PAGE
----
Jeppe Hein’s “A New End,” built from reflective steel, can be found on a narrow neck of land on the World’s End reservation in Hingham. (Photo: MARK GARDNER/THE TRUSTEES)
As American colonists hellbent on winning their liberty fired shots at British soldiers across the Concord River in April 1775, William Emerson watched from his neighboring field. Emerson, who went on to become a chaplain in the Continental Army, was a slaveholder. His slaves lived in the attic of the Old Manse, the home Emerson had built five years before. Did he give a thought to their liberty?
“The Meeting House,” Sam Durant’s installation at the Old Manse, unspools the dark history of slavery and racial oppression against the whitewashed, romantic version of US history most of us learned in grade school, and traces the consequences to the present day.
The installation is part of “Art and the Landscape,” The Trustees of Reservations’ new public art initiative, inaugurated over the summer with two projects curated by Pedro Alonzo. The other, Jeppe Hein’s “A New End,” a far cry from Durant’s piece in intention and execution, can be found on a narrow neck of land on the World’s End reservation in Hingham. The Trustees oversee World’s End and the Old Manse, along with more than 100 other conservation properties around Massachusetts.
“The Meeting House” runs on undercurrents. It’s not visually grand; it consists of a place for public conversation and a variety of documents and signs around the property that coolly point out blind spots of white privilege.
We can be self-congratulatory about conserving land as The Trustees do, for instance. Until we come upon the artist’s sign explaining how conservation in Concord has driven up property values, limiting racial integration. “Today Concord has about the same percentage of African American residents as it did in the 1770s,” the sign says. “More than one third of them are in the Concord prison.”
For those of us who take innocent pride in heroic tales of the Revolution, Durant’s information is unnerving if not surprising.
We might pat John Adams on the back for writing into the 1780 Massachusetts Constitution “All men are born free and equal,” which provided grounds for slaves to sue their owners and led to the end to lawful slavery in the Commonwealth.
But did you know that once freed, blacks in Concord had to settle on infertile land in Walden Woods? If they couldn’t grow food, how were they expected to live? In an interview, Alonzo noted a contemporary parallel: urban food deserts, where supermarkets are miles away and all the local food comes from convenience stores and fast food restaurants.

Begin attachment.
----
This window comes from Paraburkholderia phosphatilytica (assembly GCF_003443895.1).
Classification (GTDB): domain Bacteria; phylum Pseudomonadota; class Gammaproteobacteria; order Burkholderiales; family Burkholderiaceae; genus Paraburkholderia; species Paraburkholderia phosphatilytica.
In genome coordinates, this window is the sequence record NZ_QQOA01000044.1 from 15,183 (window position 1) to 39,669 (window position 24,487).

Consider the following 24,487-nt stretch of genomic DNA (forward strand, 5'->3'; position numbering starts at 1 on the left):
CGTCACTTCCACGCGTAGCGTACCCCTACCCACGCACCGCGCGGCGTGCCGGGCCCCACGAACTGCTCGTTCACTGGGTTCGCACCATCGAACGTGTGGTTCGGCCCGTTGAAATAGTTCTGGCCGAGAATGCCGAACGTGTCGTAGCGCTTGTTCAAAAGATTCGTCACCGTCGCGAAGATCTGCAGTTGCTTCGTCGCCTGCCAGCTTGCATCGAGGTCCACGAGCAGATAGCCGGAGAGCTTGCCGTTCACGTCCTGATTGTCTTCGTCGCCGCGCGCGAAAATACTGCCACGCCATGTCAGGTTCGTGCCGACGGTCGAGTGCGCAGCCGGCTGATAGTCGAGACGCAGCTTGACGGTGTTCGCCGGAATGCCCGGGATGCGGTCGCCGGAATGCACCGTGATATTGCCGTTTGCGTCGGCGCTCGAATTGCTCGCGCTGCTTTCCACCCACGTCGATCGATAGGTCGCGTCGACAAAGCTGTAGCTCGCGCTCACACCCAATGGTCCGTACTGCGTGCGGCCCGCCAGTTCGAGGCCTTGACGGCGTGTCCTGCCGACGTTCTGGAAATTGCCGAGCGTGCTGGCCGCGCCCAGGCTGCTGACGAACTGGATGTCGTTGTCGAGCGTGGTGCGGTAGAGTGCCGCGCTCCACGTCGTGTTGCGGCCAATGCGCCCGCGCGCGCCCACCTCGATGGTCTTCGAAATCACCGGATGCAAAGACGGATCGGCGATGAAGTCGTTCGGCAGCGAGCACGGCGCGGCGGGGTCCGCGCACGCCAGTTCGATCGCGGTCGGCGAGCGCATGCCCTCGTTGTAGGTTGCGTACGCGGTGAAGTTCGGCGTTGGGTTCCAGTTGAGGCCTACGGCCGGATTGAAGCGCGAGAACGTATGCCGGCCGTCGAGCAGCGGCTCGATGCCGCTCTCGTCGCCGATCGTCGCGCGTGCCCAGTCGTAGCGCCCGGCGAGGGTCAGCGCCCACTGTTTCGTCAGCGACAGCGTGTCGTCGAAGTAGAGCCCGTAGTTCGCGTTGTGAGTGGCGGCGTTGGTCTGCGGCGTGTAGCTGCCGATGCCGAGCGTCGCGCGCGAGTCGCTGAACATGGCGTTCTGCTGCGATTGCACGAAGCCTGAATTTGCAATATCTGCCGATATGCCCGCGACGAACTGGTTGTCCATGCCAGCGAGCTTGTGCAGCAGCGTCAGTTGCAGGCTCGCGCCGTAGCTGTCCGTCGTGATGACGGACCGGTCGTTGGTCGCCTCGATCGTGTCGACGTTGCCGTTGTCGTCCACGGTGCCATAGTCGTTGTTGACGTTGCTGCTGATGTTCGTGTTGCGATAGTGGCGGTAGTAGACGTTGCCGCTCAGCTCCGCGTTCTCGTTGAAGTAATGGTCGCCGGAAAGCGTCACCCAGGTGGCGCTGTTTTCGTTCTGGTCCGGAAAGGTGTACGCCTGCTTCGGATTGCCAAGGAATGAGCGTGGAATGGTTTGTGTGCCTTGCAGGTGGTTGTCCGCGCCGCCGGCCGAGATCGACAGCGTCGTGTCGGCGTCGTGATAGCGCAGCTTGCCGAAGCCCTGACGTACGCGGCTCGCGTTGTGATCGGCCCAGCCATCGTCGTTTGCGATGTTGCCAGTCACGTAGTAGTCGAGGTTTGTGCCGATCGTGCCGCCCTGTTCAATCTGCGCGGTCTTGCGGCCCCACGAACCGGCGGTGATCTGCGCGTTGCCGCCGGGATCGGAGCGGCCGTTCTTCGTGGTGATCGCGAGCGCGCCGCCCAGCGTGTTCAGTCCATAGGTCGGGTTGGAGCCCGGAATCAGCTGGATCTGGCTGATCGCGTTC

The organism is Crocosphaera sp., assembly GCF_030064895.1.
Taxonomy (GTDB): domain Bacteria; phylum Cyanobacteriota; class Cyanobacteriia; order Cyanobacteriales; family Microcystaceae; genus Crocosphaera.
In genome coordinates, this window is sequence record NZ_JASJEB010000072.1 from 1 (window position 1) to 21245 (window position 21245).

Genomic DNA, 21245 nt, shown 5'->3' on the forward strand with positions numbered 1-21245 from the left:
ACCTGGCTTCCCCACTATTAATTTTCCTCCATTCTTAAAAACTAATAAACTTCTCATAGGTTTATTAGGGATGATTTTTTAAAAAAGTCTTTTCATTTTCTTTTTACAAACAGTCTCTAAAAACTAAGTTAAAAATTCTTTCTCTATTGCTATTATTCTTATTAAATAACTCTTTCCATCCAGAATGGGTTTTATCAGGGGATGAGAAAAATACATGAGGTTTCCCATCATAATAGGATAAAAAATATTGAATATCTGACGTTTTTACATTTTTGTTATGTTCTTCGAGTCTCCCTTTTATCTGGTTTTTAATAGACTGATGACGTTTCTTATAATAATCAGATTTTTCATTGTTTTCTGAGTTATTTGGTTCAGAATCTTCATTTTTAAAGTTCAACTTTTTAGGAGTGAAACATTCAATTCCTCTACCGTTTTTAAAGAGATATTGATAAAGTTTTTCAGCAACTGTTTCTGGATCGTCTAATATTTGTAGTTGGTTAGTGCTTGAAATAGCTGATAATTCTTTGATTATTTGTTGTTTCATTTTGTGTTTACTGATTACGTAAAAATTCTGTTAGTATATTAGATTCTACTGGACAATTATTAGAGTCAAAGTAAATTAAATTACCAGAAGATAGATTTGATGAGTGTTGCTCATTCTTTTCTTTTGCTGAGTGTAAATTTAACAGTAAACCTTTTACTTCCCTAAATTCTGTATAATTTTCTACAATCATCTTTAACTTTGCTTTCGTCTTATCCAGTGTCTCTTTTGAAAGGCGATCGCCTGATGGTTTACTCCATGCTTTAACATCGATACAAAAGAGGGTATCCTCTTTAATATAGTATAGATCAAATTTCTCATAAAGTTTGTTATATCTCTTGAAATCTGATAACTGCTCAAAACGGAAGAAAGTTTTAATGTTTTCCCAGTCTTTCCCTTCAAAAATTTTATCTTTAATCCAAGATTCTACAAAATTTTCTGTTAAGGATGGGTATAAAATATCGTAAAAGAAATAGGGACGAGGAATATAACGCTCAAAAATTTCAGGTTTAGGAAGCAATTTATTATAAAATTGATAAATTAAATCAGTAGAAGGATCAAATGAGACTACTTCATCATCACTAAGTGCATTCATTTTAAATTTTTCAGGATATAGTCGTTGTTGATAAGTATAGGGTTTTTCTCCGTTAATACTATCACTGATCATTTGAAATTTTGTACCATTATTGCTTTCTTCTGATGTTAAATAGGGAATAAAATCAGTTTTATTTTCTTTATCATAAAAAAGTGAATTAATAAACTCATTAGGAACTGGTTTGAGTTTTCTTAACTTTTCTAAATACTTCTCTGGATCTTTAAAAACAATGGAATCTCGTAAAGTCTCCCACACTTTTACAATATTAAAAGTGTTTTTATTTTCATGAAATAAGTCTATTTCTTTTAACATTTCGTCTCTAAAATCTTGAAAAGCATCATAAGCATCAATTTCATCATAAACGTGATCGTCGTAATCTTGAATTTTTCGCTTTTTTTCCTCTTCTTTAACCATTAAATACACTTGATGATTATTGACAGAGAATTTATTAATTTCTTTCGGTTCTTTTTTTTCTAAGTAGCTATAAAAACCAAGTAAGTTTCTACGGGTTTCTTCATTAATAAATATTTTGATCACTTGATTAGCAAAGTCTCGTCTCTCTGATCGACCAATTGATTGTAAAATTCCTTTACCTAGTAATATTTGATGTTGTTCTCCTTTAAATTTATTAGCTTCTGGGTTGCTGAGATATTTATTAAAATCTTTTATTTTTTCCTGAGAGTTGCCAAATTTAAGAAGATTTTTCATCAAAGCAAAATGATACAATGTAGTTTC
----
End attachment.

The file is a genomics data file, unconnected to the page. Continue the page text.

Durant is staging several events at “The Meeting House,” a welcoming pavilion with a glowing yellow canopy and a floor plan modeled on a freed black family’s home. The timing couldn’t be better.
Two final events are scheduled for this weekend. “Lyceum III: A New Framework for Dialogue,” a panel discussion about how to productively talk about race, will take place at “The Meeting House” on Oct. 15 from 2-4 p.m. The other, “Lyceum IV: New England Town Hall Meeting,” at which the public can respond to the installation, will be on Oct. 16 from 2 p.m.-4 p.m. at Concord’s First Parish church.
Alonzo specializes in public art. He was the sly curator behind French artist JR’s surprise installation high on the glass walls of the former John Hancock tower last year. His choices for the Old Manse and World’s End demonstrate the breadth of his vision. He has tapped artists with international standing to create ambitious art that reflects its environs.
That’s literally true at World’s End, where Danish artist Jeppe Hein has built “A New End” from columns of reflective steel. While Durant’s conceptual piece pulls the curtain back on history, Hein’s work is all about landscape and, thanks to the mirrors, the viewer in the landscape. Like the mirrored sculptures of Anish Kapoor, they invite hijinks.
It’s hard to even spot “A New End” on approach; at first, it looks like abandoned fencing. But get close and you’ll find a spiraling labyrinth of mirrors, which rise and fall in height to echo the reservation’s drumlins.
The labyrinth is not so large you can get lost in it, but the mirrors convolute any sense of what’s real. Because the columns’ edges as well as their faces are reflective, I found myself thinking the edges belonged to the interstices, and more than once tried to reach between mirrors only to poke my hand into solid steel.
Tree branches hang in the sky with no supporting trunk; the sky appears where branches should be. My own reflection would reorient me to reality, so I made a game of hiding from myself — which introduced a discomforting conceptual layer to the work. Once you get past goofing around, this installation, like any labyrinth, invites contemplation.
Hein’s installation takes in trees, sky, grass, water, and you, and throws it all back out shuffled, fracturing the landscape and opening it to another, more mystical dimension.
“The Meeting House” soberly shakes loose the version of history passed down through generations, and may spur you to question your own beliefs. “A New End” invites a quieter quality of self-reflection. Both help you to see their sites through new eyes.